I'm trying to get some practical experience on (side channel) attacks. First I want to note all possible vulnerabilities. I thought about:


I have physical access and I own/wrote the software, that will be run on that device. It is for academic purpose.

Attacking vectors

  • (no side channel) Adressing special secure memory. If there is a function/protocol on that µC, which is able to edit those information (say on a eeprom) and, therefore, can read such stored information (like keys), then I may be able to abuse that function/protocol. I thought about manipulating the firmware in such a manner, that I define the operating address and call the function.
  • Sending multibyte characters. Do such stuff has any effect? I will read some information from a smardcard, which sends a string of defined length (3mb). If there is an information set, like a multibyte character, could I enforce a restart while reading or displaying those? (Like iPhone..)
  • Starting with reduced power. (WDT is active..)
  • Starting with increased energy.
  • Typical errors? (I'm out of that for 6 month now, I do not know many specs of the PIC18 currently, while writing this post)


Could someone point out attacking vectors, I have missed, or which probably will fail or have no relevance? What do I have to check, if I want to ensure, that some Information, that are loaded through the smartcard, will have to effect?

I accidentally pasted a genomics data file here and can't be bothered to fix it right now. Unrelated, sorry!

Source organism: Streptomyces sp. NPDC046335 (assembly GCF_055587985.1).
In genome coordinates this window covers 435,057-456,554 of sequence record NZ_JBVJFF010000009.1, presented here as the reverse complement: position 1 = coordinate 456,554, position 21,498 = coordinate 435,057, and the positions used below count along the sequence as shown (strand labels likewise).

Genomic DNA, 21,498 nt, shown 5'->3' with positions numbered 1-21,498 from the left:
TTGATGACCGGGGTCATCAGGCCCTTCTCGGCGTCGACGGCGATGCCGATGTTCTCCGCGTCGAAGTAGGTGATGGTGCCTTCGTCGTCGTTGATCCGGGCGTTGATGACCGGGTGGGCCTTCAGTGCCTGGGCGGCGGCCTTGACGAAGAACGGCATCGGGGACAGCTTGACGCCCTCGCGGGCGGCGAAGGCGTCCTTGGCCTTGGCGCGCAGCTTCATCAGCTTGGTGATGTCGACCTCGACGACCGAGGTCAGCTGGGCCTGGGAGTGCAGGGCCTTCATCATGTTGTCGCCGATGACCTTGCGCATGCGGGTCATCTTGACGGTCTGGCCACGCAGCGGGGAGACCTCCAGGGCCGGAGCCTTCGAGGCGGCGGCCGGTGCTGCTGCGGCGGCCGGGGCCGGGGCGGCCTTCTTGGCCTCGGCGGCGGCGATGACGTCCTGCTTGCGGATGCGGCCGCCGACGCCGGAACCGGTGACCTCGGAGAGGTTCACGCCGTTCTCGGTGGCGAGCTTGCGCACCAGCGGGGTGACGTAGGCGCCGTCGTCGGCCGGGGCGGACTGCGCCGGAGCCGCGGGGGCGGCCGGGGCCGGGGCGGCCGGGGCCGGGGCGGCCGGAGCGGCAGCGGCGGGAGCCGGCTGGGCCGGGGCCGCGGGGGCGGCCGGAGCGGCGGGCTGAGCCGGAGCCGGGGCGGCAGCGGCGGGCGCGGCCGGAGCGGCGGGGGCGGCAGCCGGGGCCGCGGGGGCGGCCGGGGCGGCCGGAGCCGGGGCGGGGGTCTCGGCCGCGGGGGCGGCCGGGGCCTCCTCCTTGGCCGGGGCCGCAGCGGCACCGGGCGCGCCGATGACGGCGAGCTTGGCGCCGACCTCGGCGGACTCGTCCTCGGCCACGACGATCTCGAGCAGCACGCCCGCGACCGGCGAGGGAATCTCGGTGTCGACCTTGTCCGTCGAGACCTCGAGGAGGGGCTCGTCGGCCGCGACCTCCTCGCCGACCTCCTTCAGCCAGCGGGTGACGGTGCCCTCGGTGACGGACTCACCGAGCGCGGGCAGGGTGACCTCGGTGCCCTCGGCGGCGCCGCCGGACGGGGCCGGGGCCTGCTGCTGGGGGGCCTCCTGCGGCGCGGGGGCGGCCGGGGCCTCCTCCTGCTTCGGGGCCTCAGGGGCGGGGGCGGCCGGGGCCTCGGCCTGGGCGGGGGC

The loaded information are a "string", those will be stored on memory, encrypted. If I want to display those, I need to decrypt first.

I hope, I'm not that much confusing right now and you get my issue.

  • $\begingroup$ I'm not sure the question is o,-topic, or even answerable. PIC18 is a family of micro-controllers. Lots of things (including part of the instruction set) depend on the model. Most if not all models have hardware support for a debugger, that can examine all memory; on most models the debugger can be inhibited, but de-inhibiting it thru fault injection has been a popular sport. Effect of multibyte characters depends entirely on the software running on the PIC18, that you write. $\endgroup$ – fgrieu Apr 3 '18 at 7:49
  • 2
    $\begingroup$ Generally speaking, unless you have differential registers, you'll be able to get something out by a power attack. If you can find lectures by Tom Collins (ece.gatech.edu/faculty-staff-directory/thomas-r-collins), he helped develop the PIC1x family and happens to know all of the undocumented hardware registers. If you want to pick a PIC apart, his labs are an excellent starting point. $\endgroup$ – b degnan Apr 3 '18 at 13:45

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